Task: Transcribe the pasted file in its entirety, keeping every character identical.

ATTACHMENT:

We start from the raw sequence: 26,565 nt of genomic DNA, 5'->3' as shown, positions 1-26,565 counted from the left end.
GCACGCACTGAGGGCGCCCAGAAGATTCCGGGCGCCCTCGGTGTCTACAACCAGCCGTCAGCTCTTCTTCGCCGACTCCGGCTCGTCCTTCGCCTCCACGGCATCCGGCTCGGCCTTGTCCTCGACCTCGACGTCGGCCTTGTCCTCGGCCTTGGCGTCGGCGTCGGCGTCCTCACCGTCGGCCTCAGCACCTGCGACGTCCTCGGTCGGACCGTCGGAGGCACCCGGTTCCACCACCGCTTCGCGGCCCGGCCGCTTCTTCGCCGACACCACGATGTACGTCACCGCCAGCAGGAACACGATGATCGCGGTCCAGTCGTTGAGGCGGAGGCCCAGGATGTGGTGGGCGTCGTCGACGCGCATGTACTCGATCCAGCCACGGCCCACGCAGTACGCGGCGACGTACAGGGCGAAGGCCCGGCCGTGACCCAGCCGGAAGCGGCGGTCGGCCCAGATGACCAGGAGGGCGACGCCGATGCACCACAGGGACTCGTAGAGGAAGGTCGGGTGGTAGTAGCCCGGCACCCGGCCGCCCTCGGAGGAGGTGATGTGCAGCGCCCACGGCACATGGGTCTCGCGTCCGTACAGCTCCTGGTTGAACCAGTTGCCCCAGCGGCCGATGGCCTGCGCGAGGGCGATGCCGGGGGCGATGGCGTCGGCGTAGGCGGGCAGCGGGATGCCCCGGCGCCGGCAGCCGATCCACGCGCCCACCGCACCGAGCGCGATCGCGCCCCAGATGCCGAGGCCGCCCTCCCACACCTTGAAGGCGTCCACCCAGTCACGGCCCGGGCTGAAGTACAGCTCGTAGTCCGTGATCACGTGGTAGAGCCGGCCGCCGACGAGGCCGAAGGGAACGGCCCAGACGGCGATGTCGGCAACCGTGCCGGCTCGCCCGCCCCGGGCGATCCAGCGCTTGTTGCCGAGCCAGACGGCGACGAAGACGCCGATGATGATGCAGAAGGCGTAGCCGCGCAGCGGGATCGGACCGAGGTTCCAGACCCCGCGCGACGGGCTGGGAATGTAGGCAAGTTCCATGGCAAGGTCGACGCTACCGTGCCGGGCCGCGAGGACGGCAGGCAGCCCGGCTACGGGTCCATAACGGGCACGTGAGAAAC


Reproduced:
We start from the raw sequence: 26,565 nt of genomic DNA, 5'->3' as shown, positions 1-26,565 counted from the left end.
GCACGCACTGAGGGCGCCCAGAAGATTCCGGGCGCCCTCGGTGTCTACAACCAGCCGTCAGCTCTTCTTCGCCGACTCCGGCTCGTCCTTCGCCTCCACGGCATCCGGCTCGGCCTTGTCCTCGACCTCGACGTCGGCCTTGTCCTCGGCCTTGGCGTCGGCGTCGGCGTCCTCACCGTCGGCCTCAGCACCTGCGACGTCCTCGGTCGGACCGTCGGAGGCACCCGGTTCCACCACCGCTTCGCGGCCCGGCCGCTTCTTCGCCGACACCACGATGTACGTCACCGCCAGCAGGAACACGATGATCGCGGTCCAGTCGTTGAGGCGGAGGCCCAGGATGTGGTGGGCGTCGTCGACGCGCATGTACTCGATCCAGCCACGGCCCACGCAGTACGCGGCGACGTACAGGGCGAAGGCCCGGCCGTGACCCAGCCGGAAGCGGCGGTCGGCCCAGATGACCAGGAGGGCGACGCCGATGCACCACAGGGACTCGTAGAGGAAGGTCGGGTGGTAGTAGCCCGGCACCCGGCCGCCCTCGGAGGAGGTGATGTGCAGCGCCCACGGCACATGGGTCTCGCGTCCGTACAGCTCCTGGTTGAACCAGTTGCCCCAGCGGCCGATGGCCTGCGCGAGGGCGATGCCGGGGGCGATGGCGTCGGCGTAGGCGGGCAGCGGGATGCCCCGGCGCCGGCAGCCGATCCACGCGCCCACCGCACCGAGCGCGATCGCGCCCCAGATGCCGAGGCCGCCCTCCCACACCTTGAAGGCGTCCACCCAGTCACGGCCCGGGCTGAAGTACAGCTCGTAGTCCGTGATCACGTGGTAGAGCCGGCCGCCGACGAGGCCGAAGGGAACGGCCCAGACGGCGATGTCGGCAACCGTGCCGGCTCGCCCGCCCCGGGCGATCCAGCGCTTGTTGCCGAGCCAGACGGCGACGAAGACGCCGATGATGATGCAGAAGGCGTAGCCGCGCAGCGGGATCGGACCGAGGTTCCAGACCCCGCGCGACGGGCTGGGAATGTAGGCAAGTTCCATGGCAAGGTCGACGCTACCGTGCCGGGCCGCGAGGACGGCAGGCAGCCCGGCTACGGGTCCATAACGGGCACGTGAGAAAC